The strikes were carried out in response to the launching of incendiary balloons into Israeli territory that sparked at least three fires in the Eshkol Regional Council in southern Israel.
“The IDF will respond strongly to the continuation of terrorist attempts from the Gaza Strip,” the military said.
During the strikes, machine guns were fired towards the jets causing damage to a building in the Eshkol Regional Council. There were no injuries.
Hamas spokesman Hazen Qassem was quoted by Palestinian Maan News Agency as saying that the strikes were a “failed attempt by Israel to show its impotent strength and restore the image which was shaken by the Battle of Saif al Quds.”
Stressing that Hamas “is ready to deal with all options” and that the group “will not allow the occupation to impose its equations,” Qassem added that the strikes “will not stop the resistance of the Palestinian people to recover their rights to their land and sanctities. They will continue their legitimate struggle to live in freedom and dignity on Palestinian land.”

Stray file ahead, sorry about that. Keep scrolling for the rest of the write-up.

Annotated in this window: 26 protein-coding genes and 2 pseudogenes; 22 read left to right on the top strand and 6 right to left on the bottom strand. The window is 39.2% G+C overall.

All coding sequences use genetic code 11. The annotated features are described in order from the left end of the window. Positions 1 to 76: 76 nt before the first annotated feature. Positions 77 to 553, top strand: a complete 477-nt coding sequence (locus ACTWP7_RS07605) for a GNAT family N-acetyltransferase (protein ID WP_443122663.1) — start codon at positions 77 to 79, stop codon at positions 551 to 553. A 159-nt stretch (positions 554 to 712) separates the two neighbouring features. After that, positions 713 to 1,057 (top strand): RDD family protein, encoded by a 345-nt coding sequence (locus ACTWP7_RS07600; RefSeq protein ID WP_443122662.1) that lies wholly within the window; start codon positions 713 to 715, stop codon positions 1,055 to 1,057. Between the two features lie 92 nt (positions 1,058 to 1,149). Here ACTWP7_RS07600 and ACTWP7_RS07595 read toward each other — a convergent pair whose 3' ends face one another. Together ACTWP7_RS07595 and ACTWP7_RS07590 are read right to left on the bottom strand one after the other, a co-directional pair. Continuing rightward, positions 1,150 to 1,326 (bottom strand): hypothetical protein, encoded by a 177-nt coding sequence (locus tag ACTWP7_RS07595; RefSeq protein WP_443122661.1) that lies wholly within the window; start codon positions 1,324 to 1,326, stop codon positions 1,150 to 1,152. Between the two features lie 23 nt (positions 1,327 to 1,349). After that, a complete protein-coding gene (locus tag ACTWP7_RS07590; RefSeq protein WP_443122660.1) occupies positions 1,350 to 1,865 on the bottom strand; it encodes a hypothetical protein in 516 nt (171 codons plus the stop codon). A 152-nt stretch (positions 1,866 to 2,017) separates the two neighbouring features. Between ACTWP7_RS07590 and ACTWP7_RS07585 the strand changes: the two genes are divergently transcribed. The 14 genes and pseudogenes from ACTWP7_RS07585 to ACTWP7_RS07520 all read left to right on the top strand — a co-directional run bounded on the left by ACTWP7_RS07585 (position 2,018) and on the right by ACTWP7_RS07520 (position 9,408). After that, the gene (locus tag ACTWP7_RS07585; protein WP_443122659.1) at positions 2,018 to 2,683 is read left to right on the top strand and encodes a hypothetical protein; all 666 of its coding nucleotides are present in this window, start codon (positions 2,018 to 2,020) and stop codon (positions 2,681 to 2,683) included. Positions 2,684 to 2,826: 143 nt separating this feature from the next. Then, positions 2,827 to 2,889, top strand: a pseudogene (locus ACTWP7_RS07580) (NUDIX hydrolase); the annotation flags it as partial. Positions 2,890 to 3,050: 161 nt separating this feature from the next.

Hamas has repeatedly warned that it would restart hostilities over any incidents in Jerusalem while Israel has vowed that incendiary balloons would be treated like rocket attacks towards Israel communities.
Since the end of Operation Guardian of the Walls in May, dozens of incendiary and explosive balloons have been launched towards southern Israel. In return, the Israeli army has struck Hamas targets in Gaza.
Several hours earlier the Coordinator of Government Activities in the Territories (COGAT) Maj.-Gen. Ghassan Alian announced that Israel would restrict the Gaza fishing zone from 12 to 6 nautical miles.
“The decision was made following the continued launching of incendiary balloons from the Gaza Strip towards Israel, which constitutes a violation of Israeli sovereignty,” read a statement released by COGAT, adding that “The decision will go into immediate effect and be in place until further notice.”
Prior to the fighting between Israel and Hamas in May, the fishing zone had been extended to 15 nautical miles.
“Hamas is responsible for all activities within the Gaza Strip directed towards the State of Israel, and it will therefore bear the consequences for the violence committed against the citizens of the State of Israel,” COGAT said.
Germany To Boycott Israel-Bashing Durban Conference